Understanding the local soil health and quality and corresping color layers are important for photosynthesis, cyanobacteria, root and mycelia growth, water flow in .37Gs, water absorption and drainage, and more. Several studies have also demonstrated that GPR can be used to map plant and tree roots, quantify spatial distribution, estimate root diameter, bulking rates, and below ground biomass. To better understand seasonal variation in root detection over months and years with the presence of liquid water, several 20 m transects were established and 8 mm aluminum rods were horizontally inserted into undisturbed soil to predict below ground biomass and estimate root bulking rates. The relatively high iron content of Martian regolith (14% iron by weight), clay minerals, clathrate hydrates water ice, and EM scattering from heterogeneities isotopes are believed to control and impose challenges for using GPR at greater subsurface depths. Several ground penetrating radar systems have been and will be launched to and operated on Mars.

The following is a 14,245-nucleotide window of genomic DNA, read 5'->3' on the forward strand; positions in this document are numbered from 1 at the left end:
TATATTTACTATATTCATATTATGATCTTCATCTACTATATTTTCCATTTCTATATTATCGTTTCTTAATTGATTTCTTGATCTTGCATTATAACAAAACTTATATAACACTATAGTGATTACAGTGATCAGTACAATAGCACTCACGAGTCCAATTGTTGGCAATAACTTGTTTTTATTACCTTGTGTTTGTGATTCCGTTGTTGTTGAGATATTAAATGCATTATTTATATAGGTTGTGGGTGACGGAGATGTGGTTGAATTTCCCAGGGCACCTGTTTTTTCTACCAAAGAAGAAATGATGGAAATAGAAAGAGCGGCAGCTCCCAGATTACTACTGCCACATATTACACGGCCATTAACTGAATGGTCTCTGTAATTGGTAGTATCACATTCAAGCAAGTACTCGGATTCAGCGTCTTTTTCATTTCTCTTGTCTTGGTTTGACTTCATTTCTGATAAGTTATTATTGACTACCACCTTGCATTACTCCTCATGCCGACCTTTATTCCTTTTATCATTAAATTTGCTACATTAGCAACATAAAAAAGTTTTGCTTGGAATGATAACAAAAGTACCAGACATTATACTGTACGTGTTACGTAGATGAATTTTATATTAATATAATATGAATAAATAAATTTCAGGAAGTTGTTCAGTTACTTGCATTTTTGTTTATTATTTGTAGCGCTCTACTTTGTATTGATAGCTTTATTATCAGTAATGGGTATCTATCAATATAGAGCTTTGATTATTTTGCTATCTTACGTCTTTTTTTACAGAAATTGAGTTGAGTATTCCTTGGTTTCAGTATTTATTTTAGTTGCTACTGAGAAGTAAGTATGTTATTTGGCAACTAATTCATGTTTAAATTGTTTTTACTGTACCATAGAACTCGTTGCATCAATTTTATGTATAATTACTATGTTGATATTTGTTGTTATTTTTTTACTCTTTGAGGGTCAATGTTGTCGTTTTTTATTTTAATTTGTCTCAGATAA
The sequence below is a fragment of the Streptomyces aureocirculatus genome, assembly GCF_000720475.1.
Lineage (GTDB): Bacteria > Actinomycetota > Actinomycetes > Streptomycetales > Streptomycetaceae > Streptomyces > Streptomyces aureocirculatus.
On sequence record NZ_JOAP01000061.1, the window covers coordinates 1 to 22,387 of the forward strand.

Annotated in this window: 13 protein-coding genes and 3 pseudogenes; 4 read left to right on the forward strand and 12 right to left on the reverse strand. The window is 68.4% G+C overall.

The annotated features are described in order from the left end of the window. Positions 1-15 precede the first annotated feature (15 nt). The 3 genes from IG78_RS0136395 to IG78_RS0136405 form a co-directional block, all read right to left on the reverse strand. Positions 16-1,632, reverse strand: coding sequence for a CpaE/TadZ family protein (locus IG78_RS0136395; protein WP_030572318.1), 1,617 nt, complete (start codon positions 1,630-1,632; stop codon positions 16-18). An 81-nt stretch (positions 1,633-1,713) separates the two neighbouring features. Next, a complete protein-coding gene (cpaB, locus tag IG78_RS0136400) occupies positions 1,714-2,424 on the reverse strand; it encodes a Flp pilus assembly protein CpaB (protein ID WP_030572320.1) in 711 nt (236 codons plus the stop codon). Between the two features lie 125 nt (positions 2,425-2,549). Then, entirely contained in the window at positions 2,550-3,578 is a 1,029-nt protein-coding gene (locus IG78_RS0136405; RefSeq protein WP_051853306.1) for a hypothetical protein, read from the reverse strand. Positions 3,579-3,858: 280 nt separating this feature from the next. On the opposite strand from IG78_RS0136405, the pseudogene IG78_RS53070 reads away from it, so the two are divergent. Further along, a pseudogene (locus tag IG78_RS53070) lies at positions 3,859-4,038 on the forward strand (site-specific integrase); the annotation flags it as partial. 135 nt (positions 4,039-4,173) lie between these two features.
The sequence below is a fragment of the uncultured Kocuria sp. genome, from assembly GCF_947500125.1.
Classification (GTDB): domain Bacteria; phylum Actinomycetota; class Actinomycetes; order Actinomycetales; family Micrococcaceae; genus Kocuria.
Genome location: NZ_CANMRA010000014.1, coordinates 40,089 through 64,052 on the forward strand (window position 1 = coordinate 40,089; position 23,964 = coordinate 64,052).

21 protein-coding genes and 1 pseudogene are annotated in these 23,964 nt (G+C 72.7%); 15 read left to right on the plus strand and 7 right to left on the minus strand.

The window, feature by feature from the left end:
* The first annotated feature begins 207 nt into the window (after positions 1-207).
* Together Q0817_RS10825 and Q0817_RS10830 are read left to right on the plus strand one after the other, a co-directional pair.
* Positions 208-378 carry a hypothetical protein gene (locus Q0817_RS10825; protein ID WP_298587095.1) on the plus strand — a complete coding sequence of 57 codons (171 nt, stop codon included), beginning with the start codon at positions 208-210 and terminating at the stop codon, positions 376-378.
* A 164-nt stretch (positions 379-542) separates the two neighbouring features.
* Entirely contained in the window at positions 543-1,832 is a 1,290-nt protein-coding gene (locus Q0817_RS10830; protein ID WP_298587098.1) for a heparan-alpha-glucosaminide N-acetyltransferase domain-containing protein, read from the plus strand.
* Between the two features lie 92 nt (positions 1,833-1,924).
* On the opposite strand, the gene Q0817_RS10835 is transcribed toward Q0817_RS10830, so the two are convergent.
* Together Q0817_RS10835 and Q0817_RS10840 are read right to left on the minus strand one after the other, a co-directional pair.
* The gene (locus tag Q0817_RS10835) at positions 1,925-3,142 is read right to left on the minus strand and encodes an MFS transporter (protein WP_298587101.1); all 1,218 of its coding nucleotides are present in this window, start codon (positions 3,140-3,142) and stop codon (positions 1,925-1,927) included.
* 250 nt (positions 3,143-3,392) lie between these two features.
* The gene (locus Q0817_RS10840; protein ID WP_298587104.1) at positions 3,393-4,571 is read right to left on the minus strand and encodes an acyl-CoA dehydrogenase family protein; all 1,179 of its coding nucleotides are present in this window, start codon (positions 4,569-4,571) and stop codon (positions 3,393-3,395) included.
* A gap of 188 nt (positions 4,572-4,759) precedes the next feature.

The Radar Imager for Mars' Subsurface Experiment, known as RIMFAX, was recently launched aboard the Mars Perseverance Rover. RIMFAX antenna holds the potential to address many of these issues by observing the depth of the porous regolith and the transition to bedrock, the distribution of clasts of bedrock fragments, and the presence of decomposed organic matter. By probing the ground under Perseverance, the 3 kg 10-watt RIMFAX can collect data with 15 to 30cm vertical resolution and reach penetration depths greater than 30feet (10m), depending on materials.

In summary, the Russian scientists demonstrated GPR can determine underground soil colors on Earth with 80 percent accuracy without digging, which holds the potential to help improve the GPR method, scans and analysis on the Martian surface to support organic life.


Voronin, A.Y., Savin, I.Y. Correlation between Color of Subsurface Soil Horizons and Ground-Penetrating Radar Data. Eurasian Soil Sc. 53, 1119–1131. September 2020.